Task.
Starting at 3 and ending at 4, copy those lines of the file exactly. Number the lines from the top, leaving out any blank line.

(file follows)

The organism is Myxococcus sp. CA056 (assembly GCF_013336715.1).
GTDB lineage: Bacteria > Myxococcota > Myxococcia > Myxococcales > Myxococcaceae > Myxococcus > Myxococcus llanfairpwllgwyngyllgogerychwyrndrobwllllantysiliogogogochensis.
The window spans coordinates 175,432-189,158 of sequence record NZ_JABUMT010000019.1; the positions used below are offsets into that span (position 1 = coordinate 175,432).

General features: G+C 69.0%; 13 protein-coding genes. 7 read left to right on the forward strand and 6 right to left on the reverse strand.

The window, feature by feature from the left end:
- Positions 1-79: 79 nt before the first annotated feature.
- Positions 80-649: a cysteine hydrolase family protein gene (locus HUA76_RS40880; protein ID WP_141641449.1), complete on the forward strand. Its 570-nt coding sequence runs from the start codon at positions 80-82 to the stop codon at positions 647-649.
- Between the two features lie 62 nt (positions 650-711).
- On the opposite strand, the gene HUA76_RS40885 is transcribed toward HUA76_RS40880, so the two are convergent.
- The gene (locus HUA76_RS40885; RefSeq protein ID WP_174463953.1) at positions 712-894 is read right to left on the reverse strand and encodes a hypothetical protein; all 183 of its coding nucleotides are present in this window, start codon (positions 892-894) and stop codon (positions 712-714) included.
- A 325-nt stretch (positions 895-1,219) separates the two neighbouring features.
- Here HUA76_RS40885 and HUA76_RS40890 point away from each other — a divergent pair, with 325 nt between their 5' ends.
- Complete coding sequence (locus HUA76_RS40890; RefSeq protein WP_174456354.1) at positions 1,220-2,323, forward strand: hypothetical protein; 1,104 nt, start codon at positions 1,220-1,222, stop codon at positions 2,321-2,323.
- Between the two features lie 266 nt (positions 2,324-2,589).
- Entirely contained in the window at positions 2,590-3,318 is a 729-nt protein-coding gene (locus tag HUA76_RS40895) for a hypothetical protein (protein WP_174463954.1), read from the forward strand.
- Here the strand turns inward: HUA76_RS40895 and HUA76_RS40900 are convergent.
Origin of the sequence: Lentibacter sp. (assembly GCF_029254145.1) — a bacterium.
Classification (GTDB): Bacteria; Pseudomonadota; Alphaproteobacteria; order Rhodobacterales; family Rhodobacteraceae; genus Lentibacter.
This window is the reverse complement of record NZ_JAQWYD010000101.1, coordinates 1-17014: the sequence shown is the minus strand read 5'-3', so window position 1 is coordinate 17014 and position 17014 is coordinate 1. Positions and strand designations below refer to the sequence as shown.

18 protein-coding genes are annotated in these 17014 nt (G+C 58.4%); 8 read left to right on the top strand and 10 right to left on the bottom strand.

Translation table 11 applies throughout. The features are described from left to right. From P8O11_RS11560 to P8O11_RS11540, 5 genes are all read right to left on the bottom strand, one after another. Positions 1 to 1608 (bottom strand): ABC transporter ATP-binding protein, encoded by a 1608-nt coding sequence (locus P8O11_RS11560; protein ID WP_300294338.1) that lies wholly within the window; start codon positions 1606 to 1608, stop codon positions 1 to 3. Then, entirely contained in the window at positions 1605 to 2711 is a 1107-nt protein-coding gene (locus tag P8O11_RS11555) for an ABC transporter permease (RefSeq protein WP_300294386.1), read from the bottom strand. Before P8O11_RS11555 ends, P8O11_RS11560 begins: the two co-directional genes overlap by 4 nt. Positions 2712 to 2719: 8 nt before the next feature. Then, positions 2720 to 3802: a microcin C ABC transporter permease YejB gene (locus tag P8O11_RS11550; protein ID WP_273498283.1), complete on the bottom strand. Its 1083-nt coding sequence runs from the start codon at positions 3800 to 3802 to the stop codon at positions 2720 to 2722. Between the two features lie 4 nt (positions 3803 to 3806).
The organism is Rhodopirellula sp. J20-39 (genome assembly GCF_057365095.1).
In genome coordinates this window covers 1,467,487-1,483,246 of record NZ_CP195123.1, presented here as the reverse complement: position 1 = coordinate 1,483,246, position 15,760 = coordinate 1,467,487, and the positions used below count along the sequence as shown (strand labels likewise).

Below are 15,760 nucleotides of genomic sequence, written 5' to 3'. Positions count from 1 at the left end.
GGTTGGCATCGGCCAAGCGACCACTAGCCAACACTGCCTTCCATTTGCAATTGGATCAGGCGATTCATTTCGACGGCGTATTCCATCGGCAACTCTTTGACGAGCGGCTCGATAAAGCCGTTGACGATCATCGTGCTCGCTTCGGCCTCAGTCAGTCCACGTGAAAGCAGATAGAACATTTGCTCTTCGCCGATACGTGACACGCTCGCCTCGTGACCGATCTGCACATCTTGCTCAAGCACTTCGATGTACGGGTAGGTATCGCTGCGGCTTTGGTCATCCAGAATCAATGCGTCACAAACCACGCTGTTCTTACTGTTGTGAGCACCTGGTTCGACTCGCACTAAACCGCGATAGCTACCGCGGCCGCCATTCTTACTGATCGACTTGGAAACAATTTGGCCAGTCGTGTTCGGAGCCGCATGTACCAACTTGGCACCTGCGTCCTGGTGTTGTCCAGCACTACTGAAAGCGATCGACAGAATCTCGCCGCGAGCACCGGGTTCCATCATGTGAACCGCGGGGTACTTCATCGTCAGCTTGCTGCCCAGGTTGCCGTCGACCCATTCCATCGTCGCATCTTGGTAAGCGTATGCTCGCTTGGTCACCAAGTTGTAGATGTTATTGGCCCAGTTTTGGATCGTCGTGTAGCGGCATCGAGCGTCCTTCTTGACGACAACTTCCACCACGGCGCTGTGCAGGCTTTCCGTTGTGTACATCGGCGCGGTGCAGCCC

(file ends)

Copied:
The window spans coordinates 175,432-189,158 of sequence record NZ_JABUMT010000019.1; the positions used below are offsets into that span (position 1 = coordinate 175,432).

General features: G+C 69.0%; 13 protein-coding genes. 7 read left to right on the forward strand and 6 right to left on the reverse strand.